Our religion Islam is a social religion driven by a community spirit, whether it was Prophet Muhammad, peace be upon him, at the macro level defining all residents of Madinah – including non-Muslims – as part of his Ummah, or individual mosques at the micro-level serving the needs of those nearby as a prayer and socializing center.
As humanity braces itself for an indiscriminate killer, the COVID-19 virus, most mosques around the world have taken the decision to stop congregational prayers.
In the UK for example, the Bradford Council for Mosques, representing 110 mosques, and at least a quarter of the British Muslim population, released a statement on March 18th advising all mosques to suspend their congregational daily prayers, the Friday prayers, all madrasa activities, and that janazas will only be performed at the cemeteries.
Commenting on this much needed extraordinary move, Sofia Buncy from the Muslim Women in Prison Project, based at the Khidmat Center in Brandford, said,
“It was by no means an easy decision and was very overwhelming for the scholars but they were all in agreement Alhamdulillah. They knew what to do, but it was the pain in the heart of the Mufti’s at having to ‘cancel’ the Jumu`ah prayer and the symbolism of it.”
Similar advice has been offered by the Muslim Council of Britain, whose Secretary-General, Harun Khan said, “We all have a public duty to protect one another from harm.”
Closed Prayer Spaces
The most solemn news came on March 19th when authorities effectively stopped congregational prayers in the two holiest sites of Islam, Makkah, and Madinah.
For days, in the former, the lack of worshippers circumnavigating the Ka`bah in Makkah has brought sadness to many. The complete shutdown is bringing a sense of despair.
But Muslims should not despair as God does not ‘live’ in the Ka`bah. In fact, God says in the Qur’an, “We are closer to a person than their own jugular vein” (50:16)
So while for most Muslims around the world, who are engaged in community prayers, the value and rewards of prayer – finding spiritual peace – can and will always be accessible to all.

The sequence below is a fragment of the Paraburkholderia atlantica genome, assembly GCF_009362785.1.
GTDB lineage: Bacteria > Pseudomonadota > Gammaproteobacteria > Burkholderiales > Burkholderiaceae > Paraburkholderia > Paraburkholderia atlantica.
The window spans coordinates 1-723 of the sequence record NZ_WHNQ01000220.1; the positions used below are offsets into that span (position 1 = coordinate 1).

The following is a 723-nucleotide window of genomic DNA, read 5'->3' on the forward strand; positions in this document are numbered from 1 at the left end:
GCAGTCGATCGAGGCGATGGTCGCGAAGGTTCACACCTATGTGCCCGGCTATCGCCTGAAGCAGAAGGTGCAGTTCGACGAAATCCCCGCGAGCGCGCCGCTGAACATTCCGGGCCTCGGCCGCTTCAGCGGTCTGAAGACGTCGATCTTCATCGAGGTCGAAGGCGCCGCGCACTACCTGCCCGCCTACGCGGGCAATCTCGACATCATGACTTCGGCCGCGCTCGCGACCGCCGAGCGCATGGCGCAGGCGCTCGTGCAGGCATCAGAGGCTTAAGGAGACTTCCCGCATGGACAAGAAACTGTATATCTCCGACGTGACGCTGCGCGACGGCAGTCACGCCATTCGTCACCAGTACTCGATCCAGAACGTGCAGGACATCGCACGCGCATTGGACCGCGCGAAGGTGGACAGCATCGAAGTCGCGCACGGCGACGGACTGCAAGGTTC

British Muslim, Shadim Hussain, CEO of My Foster Family, published an article in The Independent newspaper identifying a difficult time for many British Muslim families who tend to live in extended families.
“We are all social creatures, but maybe Muslims are more social than most. We eat together – often from one plate, sharing utensils and side dishes. For many Muslims, social intimacy like handshakes and hugs are so hardwired into their behavior that the week-old invention of “social distancing” is both alien and absurd to them.”
Understanding how we live, how we can change our behaviors and finding better ways of managing our response to COVID-19 are therefore fundamental to how to protect ourselves from the harm of this virus.
Advice on Self-Isolating
Demonstrating the evolving role of a charitable organization, the British Muslim charity Islam Relief has published a COVID-19 blog on how best to look after ourselves during this crisis. Authored by Tufail Hussain the interim UK Director, the advice is broken into four areas:
– Preventing the spread
– Looking after the community
– Don’t stockpile
– Help humankind
Indeed the Islamic philosophy as taught to us by Prophet Muhammad (PBUH) is to be kind to our neighbors, so much so that he once said: “He is not a believer whose stomach is filled while his neighbor goes hungry.” (Nasai, Sunan al Kubra).
So while many of us will find ourselves self-isolating, human decency requires us not only to look after ourselves, but also to look after our neighbors, irrespective of their faith. It is this which builds Prophet Muhammad’s concept of an Ummah – a community of people who come together to ensure one another’s safety.
On a post on Facebook, Yahya Birt, a British-American Muslim, who is a writer and academic, famously the son of former Director-General of the BBC, asked,
“So what is the temporary role of the mosque without a congregation? Well, it could use technologies to reach out to the communities at home. The old technology of radio can be extended beyond Ramadan licenses to cover the whole crisis period. Streaming services via the internet could be used to provide education through the madrasas and continue the mosque’s adult learning provision.”
Understanding this need, British Muslim TV, which is free to watch on Sky and also via their website, will be broadcasting a special Friday service to “support the elderly and vulnerable members of the community in self-isolation.”
Remaining in High Spirits
As we face the greatest global health challenge of our generation, it is important to remain in positive spirits. Writing on his personal Facebook page, the founder of a leading Muslim media platform wrote:
“AA -Okay Facebook Ulema bredrin …..how do I pray Jumu`ah at home? I am okay up until the Wuddu bit ….. so the question is:
1. What is the ‘Niyah’ intention for prayer?
2. How many Rakats?
3. Can I set up my laptop and watch an old khutba ….recreate a mosque kind of thing….. make some announcements …..Collect money from my kids…. (come on, I am joking)”
This IS a very serious time. But a calm, sensible approach with good humor will help all of us manage where we are and make our journey through this difficult time that much easier.